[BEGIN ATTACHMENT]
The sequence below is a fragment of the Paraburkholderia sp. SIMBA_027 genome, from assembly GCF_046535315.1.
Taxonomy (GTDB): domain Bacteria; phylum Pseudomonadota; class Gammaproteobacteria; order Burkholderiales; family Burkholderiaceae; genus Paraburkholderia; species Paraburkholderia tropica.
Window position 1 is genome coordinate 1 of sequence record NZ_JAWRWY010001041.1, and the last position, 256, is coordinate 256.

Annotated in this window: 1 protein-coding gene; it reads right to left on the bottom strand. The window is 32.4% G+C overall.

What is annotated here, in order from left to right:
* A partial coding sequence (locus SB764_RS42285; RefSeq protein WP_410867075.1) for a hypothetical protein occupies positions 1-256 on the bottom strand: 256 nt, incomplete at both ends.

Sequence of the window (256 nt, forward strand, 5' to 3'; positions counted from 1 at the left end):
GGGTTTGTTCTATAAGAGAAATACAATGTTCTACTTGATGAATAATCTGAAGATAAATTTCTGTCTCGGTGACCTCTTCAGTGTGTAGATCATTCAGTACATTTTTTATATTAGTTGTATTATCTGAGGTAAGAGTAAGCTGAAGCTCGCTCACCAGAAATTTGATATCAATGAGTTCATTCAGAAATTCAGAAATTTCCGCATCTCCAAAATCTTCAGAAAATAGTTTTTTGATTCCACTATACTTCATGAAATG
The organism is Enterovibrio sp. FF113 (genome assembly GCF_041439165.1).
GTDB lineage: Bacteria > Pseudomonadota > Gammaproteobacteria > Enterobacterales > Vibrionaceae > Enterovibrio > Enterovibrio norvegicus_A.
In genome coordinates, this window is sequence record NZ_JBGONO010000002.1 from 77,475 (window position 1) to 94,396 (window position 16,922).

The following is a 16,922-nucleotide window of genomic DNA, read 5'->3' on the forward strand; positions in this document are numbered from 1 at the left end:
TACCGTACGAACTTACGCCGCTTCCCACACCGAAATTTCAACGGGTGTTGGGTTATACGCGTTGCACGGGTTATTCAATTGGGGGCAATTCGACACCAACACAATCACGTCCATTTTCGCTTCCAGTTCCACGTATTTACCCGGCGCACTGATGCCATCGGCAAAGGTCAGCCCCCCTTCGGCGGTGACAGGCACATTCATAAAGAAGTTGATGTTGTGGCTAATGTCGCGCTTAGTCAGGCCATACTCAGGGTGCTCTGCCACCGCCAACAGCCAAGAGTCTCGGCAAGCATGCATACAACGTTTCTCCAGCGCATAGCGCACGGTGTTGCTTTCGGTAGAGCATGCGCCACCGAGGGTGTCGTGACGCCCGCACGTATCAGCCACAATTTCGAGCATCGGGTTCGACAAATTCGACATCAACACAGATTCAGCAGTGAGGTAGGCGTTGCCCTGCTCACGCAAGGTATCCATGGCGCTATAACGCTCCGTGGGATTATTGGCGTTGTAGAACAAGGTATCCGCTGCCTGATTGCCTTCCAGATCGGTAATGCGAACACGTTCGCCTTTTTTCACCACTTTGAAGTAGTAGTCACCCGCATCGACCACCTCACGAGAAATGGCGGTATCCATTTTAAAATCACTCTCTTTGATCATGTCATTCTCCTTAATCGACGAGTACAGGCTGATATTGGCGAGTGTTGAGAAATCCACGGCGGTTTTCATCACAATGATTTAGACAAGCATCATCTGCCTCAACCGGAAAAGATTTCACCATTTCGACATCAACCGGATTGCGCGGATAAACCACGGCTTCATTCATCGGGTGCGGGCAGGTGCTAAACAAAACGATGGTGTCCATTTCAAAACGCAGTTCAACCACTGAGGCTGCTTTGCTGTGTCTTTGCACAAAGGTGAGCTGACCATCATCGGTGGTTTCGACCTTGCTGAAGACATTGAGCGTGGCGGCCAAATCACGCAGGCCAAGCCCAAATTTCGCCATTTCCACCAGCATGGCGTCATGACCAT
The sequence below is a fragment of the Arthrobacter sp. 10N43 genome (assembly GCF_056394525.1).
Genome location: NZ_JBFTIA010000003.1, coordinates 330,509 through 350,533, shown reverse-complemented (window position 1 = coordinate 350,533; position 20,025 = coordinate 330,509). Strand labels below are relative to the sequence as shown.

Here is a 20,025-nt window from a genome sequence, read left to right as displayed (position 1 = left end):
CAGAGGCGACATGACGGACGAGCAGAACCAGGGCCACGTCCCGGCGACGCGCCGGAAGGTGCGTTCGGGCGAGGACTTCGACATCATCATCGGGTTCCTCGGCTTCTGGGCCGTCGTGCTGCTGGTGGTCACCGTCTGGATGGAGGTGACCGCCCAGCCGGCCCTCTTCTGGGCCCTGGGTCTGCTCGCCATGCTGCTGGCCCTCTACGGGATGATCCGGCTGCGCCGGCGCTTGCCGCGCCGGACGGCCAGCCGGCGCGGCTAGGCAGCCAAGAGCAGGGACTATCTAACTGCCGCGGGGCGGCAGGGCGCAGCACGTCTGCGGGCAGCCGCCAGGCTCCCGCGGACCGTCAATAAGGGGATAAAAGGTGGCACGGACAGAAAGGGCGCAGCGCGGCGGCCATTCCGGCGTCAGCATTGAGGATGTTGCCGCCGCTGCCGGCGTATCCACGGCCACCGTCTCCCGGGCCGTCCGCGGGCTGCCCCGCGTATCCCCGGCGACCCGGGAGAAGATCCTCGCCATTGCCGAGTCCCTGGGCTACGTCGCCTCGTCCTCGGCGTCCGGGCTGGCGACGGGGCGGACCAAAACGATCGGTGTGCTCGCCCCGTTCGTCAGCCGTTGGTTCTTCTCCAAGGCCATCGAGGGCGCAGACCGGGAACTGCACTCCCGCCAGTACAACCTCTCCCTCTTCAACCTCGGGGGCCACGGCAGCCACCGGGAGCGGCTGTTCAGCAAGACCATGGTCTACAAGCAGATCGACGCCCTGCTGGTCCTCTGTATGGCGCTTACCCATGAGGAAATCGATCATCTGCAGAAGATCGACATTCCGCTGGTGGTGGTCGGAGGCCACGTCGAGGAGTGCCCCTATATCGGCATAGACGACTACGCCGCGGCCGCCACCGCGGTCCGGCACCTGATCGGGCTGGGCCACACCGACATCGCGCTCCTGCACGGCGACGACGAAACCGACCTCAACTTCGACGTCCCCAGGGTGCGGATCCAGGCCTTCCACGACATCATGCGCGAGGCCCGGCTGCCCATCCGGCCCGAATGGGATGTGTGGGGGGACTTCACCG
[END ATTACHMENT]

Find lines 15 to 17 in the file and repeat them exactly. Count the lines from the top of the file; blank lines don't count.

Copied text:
Genome location: NZ_JBFTIA010000003.1, coordinates 330,509 through 350,533, shown reverse-complemented (window position 1 = coordinate 350,533; position 20,025 = coordinate 330,509). Strand labels below are relative to the sequence as shown.

Here is a 20,025-nt window from a genome sequence, read left to right as displayed (position 1 = left end):
CAGAGGCGACATGACGGACGAGCAGAACCAGGGCCACGTCCCGGCGACGCGCCGGAAGGTGCGTTCGGGCGAGGACTTCGACATCATCATCGGGTTCCTCGGCTTCTGGGCCGTCGTGCTGCTGGTGGTCACCGTCTGGATGGAGGTGACCGCCCAGCCGGCCCTCTTCTGGGCCCTGGGTCTGCTCGCCATGCTGCTGGCCCTCTACGGGATGATCCGGCTGCGCCGGCGCTTGCCGCGCCGGACGGCCAGCCGGCGCGGCTAGGCAGCCAAGAGCAGGGACTATCTAACTGCCGCGGGGCGGCAGGGCGCAGCACGTCTGCGGGCAGCCGCCAGGCTCCCGCGGACCGTCAATAAGGGGATAAAAGGTGGCACGGACAGAAAGGGCGCAGCGCGGCGGCCATTCCGGCGTCAGCATTGAGGATGTTGCCGCCGCTGCCGGCGTATCCACGGCCACCGTCTCCCGGGCCGTCCGCGGGCTGCCCCGCGTATCCCCGGCGACCCGGGAGAAGATCCTCGCCATTGCCGAGTCCCTGGGCTACGTCGCCTCGTCCTCGGCGTCCGGGCTGGCGACGGGGCGGACCAAAACGATCGGTGTGCTCGCCCCGTTCGTCAGCCGTTGGTTCTTCTCCAAGGCCATCGAGGGCGCAGACCGGGAACTGCACTCCCGCCAGTACAACCTCTCCCTCTTCAACCTCGGGGGCCACGGCAGCCACCGGGAGCGGCTGTTCAGCAAGACCATGGTCTACAAGCAGATCGACGCCCTGCTGGTCCTCTGTATGGCGCTTACCCATGAGGAAATCGATCATCTGCAGAAGATCGACATTCCGCTGGTGGTGGTCGGAGGCCACGTCGAGGAGTGCCCCTATATCGGCATAGACGACTACGCCGCGGCCGCCACCGCGGTCCGGCACCTGATCGGGCTGGGCCACACCGACATCGCGCTCCTGCACGGCGACGACGAAACCGACCTCAACTTCGACGTCCCCAGGGTGCGGATCCAGGCCTTCCACGACATCATGCGCGAGGCCCGGCTGCCCATCCGGCCCGAATGGGATGTGTGGGGGGACTTCACCG